Coronavirus (COVID-19): Advice and guidance for our patients, plus the latest visiting restrictions
One the many consequences of the coronavirus (COVID-19) pandemic was a significant reduction in the number of organ transplants taking place in the UK.
There were multiple reasons for this, perhaps the most crucial being that critical care units were full of COVID-19 patients. People with COVID-19 could not become organ donors, which meant there were few organs available for transplantation.
However, the reduction in COVID-19 hospital admissions has allowed transplant programmes which stopped to resume and those which reduced in number to increase again, safely.
Here are just some of the stories of patients who received a heart or lung transplant during the pandemic and have had their lives saved thanks to the incredible gift of organ donation.
We hope that this gives hope to those currently on transplant waiting lists.
It was only back in January that Kevin was fit and healthy. February came and he began to feel unwell; over the following weeks his condition worsened until he was listed for a heart transplant.
The self-employed father of one and grandfather of two was admitted to Queen Elizabeth II Hospital in Kings Lynn before being transferred to Royal Papworth Hospital.
He says he ‘knew [he] wouldn’t be going home until he had a transplant, and everything was explained phenomenally’.
There are often false alarms with transplants owing to suitability of the organ, but Kevin’s transplant happened at the first attempt. Kevin is now back home with his wife Ellie (below) and has seen his daughter Chloe and grandchildren. He now feels 'amazing after being pretty awful for months', and admits to thinking about his donor 'a lot'.
Pauline Laybourne MBE, 53 – bilateral lung transplant
Pauline – whose MBE is for services to police families - was diagnosed with Alpha-1 antitrypsin deficiency, a rare genetic condition that can cause lung disease. It’s thought that about 25,000 people in the UK have the genetic condition though most remain healthy so few have been diagnosed.
However, Pauline was not so lucky and was placed on the lung transplant list just before lockdown began. She remembers sitting down to a bowl of porridge one Saturday morning when she got the call from one of our transplant nurses to tell her there was a match.
“My emotions were rocketing,” she said. “I was breathless, had sore muscles and circulation issues: my quality of life was poor. I was ready for a transplant even despite the fact the country was in the middle of the pandemic.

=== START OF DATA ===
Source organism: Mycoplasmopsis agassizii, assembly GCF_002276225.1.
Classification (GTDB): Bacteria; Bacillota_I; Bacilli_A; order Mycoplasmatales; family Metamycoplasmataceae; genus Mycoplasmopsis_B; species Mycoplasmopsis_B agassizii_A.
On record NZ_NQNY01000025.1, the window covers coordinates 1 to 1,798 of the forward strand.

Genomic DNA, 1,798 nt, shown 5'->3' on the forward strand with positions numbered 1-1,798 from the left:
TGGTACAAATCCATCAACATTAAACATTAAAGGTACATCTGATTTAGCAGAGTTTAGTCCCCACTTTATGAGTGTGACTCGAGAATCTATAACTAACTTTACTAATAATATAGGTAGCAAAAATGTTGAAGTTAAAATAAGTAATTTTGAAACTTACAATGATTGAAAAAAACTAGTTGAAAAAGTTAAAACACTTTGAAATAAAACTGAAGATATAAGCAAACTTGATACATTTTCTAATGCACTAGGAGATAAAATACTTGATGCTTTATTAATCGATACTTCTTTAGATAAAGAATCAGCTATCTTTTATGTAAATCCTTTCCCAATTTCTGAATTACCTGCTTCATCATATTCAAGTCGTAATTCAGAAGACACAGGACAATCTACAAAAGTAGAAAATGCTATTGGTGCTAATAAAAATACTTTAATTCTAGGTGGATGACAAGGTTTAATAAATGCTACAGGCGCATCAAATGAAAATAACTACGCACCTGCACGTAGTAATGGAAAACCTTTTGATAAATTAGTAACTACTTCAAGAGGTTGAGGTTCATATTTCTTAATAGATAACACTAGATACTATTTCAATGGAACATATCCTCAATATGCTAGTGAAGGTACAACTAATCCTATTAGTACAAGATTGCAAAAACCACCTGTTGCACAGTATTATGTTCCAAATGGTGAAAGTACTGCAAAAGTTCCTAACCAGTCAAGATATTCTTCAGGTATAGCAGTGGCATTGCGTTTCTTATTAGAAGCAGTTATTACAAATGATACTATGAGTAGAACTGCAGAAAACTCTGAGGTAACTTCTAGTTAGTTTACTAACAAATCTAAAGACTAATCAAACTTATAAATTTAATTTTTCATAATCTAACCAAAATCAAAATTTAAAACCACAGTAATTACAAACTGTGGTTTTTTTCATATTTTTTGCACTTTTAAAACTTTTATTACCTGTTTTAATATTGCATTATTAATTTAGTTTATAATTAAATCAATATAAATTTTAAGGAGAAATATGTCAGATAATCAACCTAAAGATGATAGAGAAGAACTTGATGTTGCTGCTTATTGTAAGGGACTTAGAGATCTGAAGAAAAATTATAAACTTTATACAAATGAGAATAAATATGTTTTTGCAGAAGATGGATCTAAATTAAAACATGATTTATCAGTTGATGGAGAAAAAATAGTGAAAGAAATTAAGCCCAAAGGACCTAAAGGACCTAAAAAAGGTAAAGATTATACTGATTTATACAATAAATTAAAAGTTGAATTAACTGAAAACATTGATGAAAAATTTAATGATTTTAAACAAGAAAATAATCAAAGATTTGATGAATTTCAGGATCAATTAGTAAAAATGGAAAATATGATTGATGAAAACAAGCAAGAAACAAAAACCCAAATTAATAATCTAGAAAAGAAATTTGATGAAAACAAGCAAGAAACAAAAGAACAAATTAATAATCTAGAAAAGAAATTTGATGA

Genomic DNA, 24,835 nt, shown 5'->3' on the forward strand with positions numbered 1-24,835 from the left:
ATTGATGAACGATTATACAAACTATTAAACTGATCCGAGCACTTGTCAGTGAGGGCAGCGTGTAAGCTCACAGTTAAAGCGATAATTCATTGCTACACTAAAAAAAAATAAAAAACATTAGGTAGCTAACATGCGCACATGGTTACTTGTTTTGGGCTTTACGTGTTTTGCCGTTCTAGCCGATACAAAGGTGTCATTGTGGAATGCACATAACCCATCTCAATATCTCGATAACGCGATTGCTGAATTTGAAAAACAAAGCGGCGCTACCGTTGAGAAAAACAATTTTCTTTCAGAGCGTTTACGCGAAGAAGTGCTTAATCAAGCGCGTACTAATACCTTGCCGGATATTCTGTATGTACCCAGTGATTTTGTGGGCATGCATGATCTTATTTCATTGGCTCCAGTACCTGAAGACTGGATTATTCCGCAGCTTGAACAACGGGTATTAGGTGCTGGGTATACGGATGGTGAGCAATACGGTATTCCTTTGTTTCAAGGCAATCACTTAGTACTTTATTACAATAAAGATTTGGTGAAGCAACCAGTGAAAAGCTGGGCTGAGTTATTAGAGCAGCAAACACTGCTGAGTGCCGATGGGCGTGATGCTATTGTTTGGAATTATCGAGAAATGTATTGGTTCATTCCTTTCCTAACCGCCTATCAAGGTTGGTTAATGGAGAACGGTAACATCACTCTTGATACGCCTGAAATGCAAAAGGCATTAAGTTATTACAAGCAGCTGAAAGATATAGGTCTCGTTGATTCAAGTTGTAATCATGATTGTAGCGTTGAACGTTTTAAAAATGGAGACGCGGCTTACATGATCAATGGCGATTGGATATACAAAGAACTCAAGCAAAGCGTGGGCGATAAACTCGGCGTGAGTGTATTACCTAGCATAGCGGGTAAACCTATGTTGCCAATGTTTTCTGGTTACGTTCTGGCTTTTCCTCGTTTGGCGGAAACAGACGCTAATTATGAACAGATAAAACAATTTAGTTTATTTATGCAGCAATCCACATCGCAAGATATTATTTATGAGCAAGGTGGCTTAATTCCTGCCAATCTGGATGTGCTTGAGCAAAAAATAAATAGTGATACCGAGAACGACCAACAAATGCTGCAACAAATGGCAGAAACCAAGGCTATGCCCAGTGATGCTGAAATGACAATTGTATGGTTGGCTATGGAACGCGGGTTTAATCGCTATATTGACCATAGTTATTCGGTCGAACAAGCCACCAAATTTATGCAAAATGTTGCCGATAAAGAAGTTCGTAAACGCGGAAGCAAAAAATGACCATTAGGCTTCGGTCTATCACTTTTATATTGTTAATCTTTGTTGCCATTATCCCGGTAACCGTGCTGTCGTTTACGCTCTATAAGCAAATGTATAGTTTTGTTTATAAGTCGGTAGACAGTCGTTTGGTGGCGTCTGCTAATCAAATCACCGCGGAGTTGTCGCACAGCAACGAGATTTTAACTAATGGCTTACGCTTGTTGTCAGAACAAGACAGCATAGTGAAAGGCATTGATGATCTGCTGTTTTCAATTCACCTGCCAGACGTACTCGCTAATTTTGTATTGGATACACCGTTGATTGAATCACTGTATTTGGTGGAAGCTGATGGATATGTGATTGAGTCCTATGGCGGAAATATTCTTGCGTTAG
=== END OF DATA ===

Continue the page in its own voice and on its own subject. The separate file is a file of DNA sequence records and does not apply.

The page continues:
“My thoughts from the beginning have been with the donor and their family. I hope they can find some comfort and peace from the amazing gift their loved one has given me. I will live my life for them too.”
Pauline hoped that her bowl of porridge had been cleared away by the time she got home. She now plans to climb Mount Snowdon with husband Colin, pictured below.
Unlike Kevin and Pauline, Rob’s transplant happened at the fourth attempt. All of his false alarms have happened during 2020.
Rob lives with his wife, son, daughter, cat and dog, but hasn’t seen much of them recently. He’d been shielding at home, confined to one bedroom, with his family delivering him food and drink and on hand to wipe down any surfaces before and after he needed to go to the bathroom.
A manual worker, he was diagnosed with a type of interstitial lung disease and reflected on “a bad spell over Christmas in which he was staggering around with a poor quality of life”.
Rob says COVID-19 was at the back of his mind when called in for transplant but couldn’t go on living the way he was. He was unable to see his family owing to visiting restrictions, but had a special blanket printed when he was put on the transplant waiting list so they would be with him at all times.
Rob was discharged back home on the day of his son’s 21st birthday.
Mark was first diagnosed with heart rhythm issues in 2007 and then arrhythmogenic right ventricular cardiomyopathy (AVRC) in 2015. He went into severe heart failure and gradually did less and less until he couldn’t do simple tasks like mow the lawn: “My next door neighbour’s son has done it for the last 18 months,” Mark admits.
A construction planner by trade, Mark was called in to Royal Papworth Hospital for a fluid drain but after being checked over was kept in critical care. A quick trip to the hospital turned into a much longer stay, but his transplant was a success and within a couple of weeks was spending up to 45 minutes riding an exercise bike.
“I was very nervous about coming in to hospital but it was absolutely fine and I’ve been so well looked after,” Mark commented on his treatment.
He is now back at home with his wife, Berni, and six year-old daughter, Eloise.
Thank you to every donor and their family for talking about their organ donation wishes and making all these stories possible. Find out more about organ donation - you could save up to nine lives.